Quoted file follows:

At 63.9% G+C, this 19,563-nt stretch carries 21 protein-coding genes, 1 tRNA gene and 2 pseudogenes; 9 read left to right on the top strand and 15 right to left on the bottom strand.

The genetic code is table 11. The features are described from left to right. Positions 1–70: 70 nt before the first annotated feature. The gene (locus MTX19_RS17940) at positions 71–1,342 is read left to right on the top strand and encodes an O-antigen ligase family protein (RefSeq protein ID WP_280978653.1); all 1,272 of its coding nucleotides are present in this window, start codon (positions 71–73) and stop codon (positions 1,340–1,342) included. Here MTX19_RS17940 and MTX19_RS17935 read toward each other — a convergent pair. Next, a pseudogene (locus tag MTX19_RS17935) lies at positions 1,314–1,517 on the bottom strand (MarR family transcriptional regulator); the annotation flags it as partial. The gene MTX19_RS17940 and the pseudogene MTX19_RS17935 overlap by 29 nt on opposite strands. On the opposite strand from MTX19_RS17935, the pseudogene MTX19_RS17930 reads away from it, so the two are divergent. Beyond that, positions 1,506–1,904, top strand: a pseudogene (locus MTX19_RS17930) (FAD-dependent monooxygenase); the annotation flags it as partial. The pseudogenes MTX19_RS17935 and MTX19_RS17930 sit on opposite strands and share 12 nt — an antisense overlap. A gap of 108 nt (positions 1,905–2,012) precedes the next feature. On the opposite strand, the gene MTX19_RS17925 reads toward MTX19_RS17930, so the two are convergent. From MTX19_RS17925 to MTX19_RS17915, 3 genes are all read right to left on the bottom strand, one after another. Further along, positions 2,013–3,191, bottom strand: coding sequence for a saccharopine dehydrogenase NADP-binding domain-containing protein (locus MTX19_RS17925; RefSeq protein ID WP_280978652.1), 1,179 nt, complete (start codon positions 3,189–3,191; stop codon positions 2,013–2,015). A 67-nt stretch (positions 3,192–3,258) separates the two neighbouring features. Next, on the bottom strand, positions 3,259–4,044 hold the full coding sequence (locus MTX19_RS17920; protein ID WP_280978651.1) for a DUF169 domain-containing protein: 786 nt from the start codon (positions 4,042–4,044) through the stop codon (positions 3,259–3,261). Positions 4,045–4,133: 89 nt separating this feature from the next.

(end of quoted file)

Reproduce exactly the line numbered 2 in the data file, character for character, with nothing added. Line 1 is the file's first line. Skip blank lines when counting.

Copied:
The genetic code is table 11. The features are described from left to right. Positions 1–70: 70 nt before the first annotated feature. The gene (locus MTX19_RS17940) at positions 71–1,342 is read left to right on the top strand and encodes an O-antigen ligase family protein (RefSeq protein ID WP_280978653.1); all 1,272 of its coding nucleotides are present in this window, start codon (positions 71–73) and stop codon (positions 1,340–1,342) included. Here MTX19_RS17940 and MTX19_RS17935 read toward each other — a convergent pair. Next, a pseudogene (locus tag MTX19_RS17935) lies at positions 1,314–1,517 on the bottom strand (MarR family transcriptional regulator); the annotation flags it as partial. The gene MTX19_RS17940 and the pseudogene MTX19_RS17935 overlap by 29 nt on opposite strands. On the opposite strand from MTX19_RS17935, the pseudogene MTX19_RS17930 reads away from it, so the two are divergent. Beyond that, positions 1,506–1,904, top strand: a pseudogene (locus MTX19_RS17930) (FAD-dependent monooxygenase); the annotation flags it as partial. The pseudogenes MTX19_RS17935 and MTX19_RS17930 sit on opposite strands and share 12 nt — an antisense overlap. A gap of 108 nt (positions 1,905–2,012) precedes the next feature. On the opposite strand, the gene MTX19_RS17925 reads toward MTX19_RS17930, so the two are convergent. From MTX19_RS17925 to MTX19_RS17915, 3 genes are all read right to left on the bottom strand, one after another. Further along, positions 2,013–3,191, bottom strand: coding sequence for a saccharopine dehydrogenase NADP-binding domain-containing protein (locus MTX19_RS17925; RefSeq protein ID WP_280978652.1), 1,179 nt, complete (start codon positions 3,189–3,191; stop codon positions 2,013–2,015). A 67-nt stretch (positions 3,192–3,258) separates the two neighbouring features. Next, on the bottom strand, positions 3,259–4,044 hold the full coding sequence (locus MTX19_RS17920; protein ID WP_280978651.1) for a DUF169 domain-containing protein: 786 nt from the start codon (positions 4,042–4,044) through the stop codon (positions 3,259–3,261). Positions 4,045–4,133: 89 nt separating this feature from the next.